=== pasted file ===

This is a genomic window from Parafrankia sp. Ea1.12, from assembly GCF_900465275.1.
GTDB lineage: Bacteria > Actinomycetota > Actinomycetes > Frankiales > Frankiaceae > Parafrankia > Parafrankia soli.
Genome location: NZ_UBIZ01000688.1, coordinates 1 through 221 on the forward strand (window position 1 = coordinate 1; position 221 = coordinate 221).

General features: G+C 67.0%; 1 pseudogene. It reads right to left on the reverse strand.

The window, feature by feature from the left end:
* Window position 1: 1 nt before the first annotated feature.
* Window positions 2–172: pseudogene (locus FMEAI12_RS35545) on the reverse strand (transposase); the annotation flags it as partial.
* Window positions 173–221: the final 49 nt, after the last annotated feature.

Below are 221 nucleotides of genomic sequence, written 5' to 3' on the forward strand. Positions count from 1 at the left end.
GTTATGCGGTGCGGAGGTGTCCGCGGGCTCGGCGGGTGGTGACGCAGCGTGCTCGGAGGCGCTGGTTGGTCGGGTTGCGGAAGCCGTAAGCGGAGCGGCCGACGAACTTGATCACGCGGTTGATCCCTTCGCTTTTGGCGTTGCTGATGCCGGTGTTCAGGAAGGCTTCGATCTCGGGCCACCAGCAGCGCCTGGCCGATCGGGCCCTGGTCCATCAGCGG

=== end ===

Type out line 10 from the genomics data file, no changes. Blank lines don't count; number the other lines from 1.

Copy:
GTTATGCGGTGCGGAGGTGTCCGCGGGCTCGGCGGGTGGTGACGCAGCGTGCTCGGAGGCGCTGGTTGGTCGGGTTGCGGAAGCCGTAAGCGGAGCGGCCGACGAACTTGATCACGCGGTTGATCCCTTCGCTTTTGGCGTTGCTGATGCCGGTGTTCAGGAAGGCTTCGATCTCGGGCCACCAGCAGCGCCTGGCCGATCGGGCCCTGGTCCATCAGCGG